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Three essays on the influence of information technology on the organization of firms

IP.com Disclosure Number: IPCOM000128056D
Original Publication Date: 1999-Dec-31
Included in the Prior Art Database: 2005-Sep-14
Document File: 3 page(s) / 15K

Publishing Venue

Software Patent Institute

Related People

Wenger, Albert E: AUTHOR [+3]

Related Documents

http://theses.mit.edu:80/Dienst/UI/2.0/Describe/0018.mit.theses/1999-115: URL

Abstract

The three papers in this thesis are devoted to understanding how Information Technology (IT) has and will continue to affect the organization of firms: IT and Firm Size The anecdotal evidence on changes in firm size is mixed. While spinoffs and downsizing suggest a trend towards smaller firms, the recent wave of mergers points to a trend towards larger firms. The paper analyzes US Business Census data to examine trends in firm size empirically and relate them to the use of IT. This exploratory study shows that the trends vary considerably across sectors: IT appears to be associated with a trend towards smaller firms in traditional manufacturing industries and a trend towards larger firms in information-based industries. The paper suggests a possible explanation by considering the combined effect of multiple mechanisms through which IT may affect firm size. IT and Hybrid Organizations There appears to be a shift away from both large bureaucratic organizations and individually competing entrepreneurs to "; hybrid organizations. "; For instance, horizontal and networked organizations attempt to combine the initiative shown by entrepreneurs with the coordination achieved in bureaucracies. The paper models a tradeoff between initiative and coordination encountered in organization design. Improved IT is shown to relax this tradeoff, so that hybrid organizations can achieve both more initiative and more coordination. The results from the model are used to anal) 7e the organizational design issues faced by hybrid organization. A case study of Siemens Nixdorf Information Systems (SNI) is used to illustrate the managerial implications.

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 This record is the front matter from a document that appears on a server at MIT and is used through permission from MIT. See http://theses.mit.edu:80/Dienst/UI/2.0/Describe/0018.mit.theses/1999-115 for copyright details and for the full document in image form.

Three Essays on the Influence of Information Technology on the Organization of Firms

by

Albert E. Wenger
AB Economics Harvard University, 1990
Submitted in partial fulfillment of the requirements for the degree of DOCTOR OF PHILOSOPHY
Sloan School of Management

at the Massachusetts Institute of Technology

FEBRUARY 1999
(C) 1999 Albert E. Wenger. All rights reserved.

The author hereby grants to MIT permission to reproduce and to distribute publicly paper and electronic copies of this thesis document in whole or in part.

SIGNATURE OF author: [[signature omitted]]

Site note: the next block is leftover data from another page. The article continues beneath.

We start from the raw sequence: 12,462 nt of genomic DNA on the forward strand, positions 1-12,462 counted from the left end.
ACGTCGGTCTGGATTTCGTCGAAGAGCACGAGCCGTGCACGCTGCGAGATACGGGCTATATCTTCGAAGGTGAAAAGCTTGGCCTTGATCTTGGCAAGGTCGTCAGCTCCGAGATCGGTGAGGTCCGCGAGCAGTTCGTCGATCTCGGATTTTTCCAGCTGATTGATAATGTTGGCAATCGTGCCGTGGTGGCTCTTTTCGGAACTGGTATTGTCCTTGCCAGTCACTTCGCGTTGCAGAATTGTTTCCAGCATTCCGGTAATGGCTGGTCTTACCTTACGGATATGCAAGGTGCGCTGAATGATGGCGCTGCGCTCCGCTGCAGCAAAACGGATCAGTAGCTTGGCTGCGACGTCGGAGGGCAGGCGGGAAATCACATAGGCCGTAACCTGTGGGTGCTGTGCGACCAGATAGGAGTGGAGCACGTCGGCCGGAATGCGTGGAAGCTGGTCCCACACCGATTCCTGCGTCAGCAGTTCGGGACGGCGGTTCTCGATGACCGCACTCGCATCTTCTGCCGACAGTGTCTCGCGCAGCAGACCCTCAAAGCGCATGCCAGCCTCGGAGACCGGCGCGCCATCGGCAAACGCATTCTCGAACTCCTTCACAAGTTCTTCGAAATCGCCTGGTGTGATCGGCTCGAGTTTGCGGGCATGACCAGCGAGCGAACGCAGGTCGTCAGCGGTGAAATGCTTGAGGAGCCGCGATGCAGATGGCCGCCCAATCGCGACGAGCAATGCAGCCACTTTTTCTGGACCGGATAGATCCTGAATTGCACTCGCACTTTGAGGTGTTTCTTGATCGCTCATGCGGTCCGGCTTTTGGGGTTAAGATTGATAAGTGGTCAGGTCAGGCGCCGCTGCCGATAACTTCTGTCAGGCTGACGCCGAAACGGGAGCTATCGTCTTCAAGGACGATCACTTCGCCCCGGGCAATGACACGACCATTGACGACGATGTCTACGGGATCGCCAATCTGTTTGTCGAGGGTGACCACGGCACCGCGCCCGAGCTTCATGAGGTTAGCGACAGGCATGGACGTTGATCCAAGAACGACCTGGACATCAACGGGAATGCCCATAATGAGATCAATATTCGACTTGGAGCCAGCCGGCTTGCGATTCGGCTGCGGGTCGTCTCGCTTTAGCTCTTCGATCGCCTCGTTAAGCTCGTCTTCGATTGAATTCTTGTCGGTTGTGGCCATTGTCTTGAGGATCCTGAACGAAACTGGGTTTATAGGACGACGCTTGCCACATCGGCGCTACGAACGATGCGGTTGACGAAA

Sloan School of Management

September 30,1998
CERTIFIED BY: [[SIGNATURE OMITTED]]

Erik Brynjolfsson Associate Professor of Management Thesis Supervisor ACCEPTED BY: [[SIGNATURE OMITTED]]

Birger Wernerfelt

Professor of Marketing Chairman, Doctoral Program Committee Sloan School of Management ARCHIVES MASSACHUSETTS INSTITUTE OF TECHNOLOGY LIBRARIES DEC 03 1998

ABSTRACT

Massachusetts Institute of Technology Page 1 Dec 31, 1999

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Three essays on the influence of information technology on the organization of firms

The three papers in this thesis are devoted to understanding how Information Technology (IT) has and will continue to affect the organization of firms:

IT and Firm Size

The anecdotal evidence on changes in firm size is mixed. While spinoffs and downsizing suggest a trend towards smaller firms, the recent wave of mergers points to a trend towards larger firms. The paper analyzes US Business Census data to examine trends in firm size empirically and relate them to the use of IT. This exploratory study shows that the trends vary considerably across sectors: IT appears to be associated with a trend towards smaller firms in traditional manufacturing industries and a trend towards larger firms in information-based industries. The paper suggests a possible explanation by considering the combined effect of multiple mechanisms through which IT may affect firm size.

IT and Hybrid Organizations

There appears to be a shift away from both large bureaucratic organizations and individually competing entrepreneurs to " hybrid organizations. " For instance, horizontal and networked organizations attempt to combine the initiative shown by entrepreneurs with the coordination achieved in bureaucracies. The paper models a tradeoff between initiative and coordination encountered in organization design. Improved IT is shown to relax this tradeoff, so that hybrid organizations can achieve both more initia...